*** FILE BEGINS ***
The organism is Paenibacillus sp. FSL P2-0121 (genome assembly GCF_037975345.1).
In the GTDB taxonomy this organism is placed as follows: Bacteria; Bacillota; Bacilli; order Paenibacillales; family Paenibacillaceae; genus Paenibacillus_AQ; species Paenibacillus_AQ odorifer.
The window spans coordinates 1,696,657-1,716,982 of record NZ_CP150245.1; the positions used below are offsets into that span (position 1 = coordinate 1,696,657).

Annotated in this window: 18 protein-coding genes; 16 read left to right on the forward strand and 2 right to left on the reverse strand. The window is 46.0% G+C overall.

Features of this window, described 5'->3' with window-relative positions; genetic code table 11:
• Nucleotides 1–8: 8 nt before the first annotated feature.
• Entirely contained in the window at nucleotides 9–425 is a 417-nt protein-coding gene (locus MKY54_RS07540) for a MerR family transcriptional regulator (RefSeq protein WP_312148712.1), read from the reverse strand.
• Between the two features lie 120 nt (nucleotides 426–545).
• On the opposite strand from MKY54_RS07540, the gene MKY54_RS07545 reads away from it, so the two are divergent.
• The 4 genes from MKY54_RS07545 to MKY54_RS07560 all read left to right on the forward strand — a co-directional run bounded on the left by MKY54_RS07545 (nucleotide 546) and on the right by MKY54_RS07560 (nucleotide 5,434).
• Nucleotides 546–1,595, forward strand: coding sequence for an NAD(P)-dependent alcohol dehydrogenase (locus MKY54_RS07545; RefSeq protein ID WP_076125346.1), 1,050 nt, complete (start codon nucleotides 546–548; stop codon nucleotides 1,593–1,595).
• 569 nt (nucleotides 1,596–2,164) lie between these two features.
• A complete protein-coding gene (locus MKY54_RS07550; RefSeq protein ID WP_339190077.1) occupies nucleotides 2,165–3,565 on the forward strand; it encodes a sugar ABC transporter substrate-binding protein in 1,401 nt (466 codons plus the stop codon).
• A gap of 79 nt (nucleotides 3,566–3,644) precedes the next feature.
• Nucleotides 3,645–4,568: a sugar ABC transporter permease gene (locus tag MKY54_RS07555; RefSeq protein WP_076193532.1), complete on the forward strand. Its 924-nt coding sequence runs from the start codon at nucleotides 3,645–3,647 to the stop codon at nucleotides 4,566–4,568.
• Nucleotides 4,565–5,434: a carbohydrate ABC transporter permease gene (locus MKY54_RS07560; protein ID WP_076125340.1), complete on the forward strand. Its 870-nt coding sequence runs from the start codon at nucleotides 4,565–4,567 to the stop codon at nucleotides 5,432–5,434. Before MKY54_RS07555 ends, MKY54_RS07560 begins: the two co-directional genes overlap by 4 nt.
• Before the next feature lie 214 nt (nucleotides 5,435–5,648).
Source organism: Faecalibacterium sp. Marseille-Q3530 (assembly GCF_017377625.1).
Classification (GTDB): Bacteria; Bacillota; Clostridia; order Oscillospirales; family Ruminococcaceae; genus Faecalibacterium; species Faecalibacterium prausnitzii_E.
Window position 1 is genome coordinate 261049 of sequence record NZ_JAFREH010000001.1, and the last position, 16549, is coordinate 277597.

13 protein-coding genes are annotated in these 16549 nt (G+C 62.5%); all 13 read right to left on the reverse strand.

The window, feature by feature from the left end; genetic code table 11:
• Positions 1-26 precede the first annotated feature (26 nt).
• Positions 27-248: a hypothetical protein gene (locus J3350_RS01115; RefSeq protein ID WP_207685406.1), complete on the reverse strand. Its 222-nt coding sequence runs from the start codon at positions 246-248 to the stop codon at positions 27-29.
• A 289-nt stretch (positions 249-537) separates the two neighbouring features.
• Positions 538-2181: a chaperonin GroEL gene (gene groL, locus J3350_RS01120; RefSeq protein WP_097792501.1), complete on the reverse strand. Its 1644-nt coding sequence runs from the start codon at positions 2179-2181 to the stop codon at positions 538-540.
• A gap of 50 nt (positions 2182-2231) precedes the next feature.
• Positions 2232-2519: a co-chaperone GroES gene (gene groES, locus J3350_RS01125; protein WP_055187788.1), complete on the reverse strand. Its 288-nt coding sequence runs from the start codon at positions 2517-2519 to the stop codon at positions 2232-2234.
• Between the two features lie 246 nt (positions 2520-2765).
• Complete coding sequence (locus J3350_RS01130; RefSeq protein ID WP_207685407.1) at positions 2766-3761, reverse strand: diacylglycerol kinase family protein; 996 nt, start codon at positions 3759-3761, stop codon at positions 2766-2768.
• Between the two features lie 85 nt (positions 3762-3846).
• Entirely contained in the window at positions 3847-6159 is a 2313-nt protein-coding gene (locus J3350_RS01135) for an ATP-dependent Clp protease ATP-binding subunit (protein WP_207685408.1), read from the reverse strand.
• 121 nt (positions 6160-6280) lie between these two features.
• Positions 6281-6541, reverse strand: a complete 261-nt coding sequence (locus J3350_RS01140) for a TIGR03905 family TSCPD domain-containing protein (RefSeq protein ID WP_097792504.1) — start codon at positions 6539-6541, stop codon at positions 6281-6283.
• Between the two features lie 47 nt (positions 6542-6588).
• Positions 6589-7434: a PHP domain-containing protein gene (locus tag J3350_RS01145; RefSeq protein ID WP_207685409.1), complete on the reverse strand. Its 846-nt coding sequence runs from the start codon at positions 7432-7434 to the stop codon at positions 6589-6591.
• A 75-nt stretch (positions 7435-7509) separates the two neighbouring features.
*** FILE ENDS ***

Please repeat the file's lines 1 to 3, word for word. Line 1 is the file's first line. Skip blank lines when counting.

The organism is Paenibacillus sp. FSL P2-0121 (genome assembly GCF_037975345.1).
In the GTDB taxonomy this organism is placed as follows: Bacteria; Bacillota; Bacilli; order Paenibacillales; family Paenibacillaceae; genus Paenibacillus_AQ; species Paenibacillus_AQ odorifer.
The window spans coordinates 1,696,657-1,716,982 of record NZ_CP150245.1; the positions used below are offsets into that span (position 1 = coordinate 1,696,657).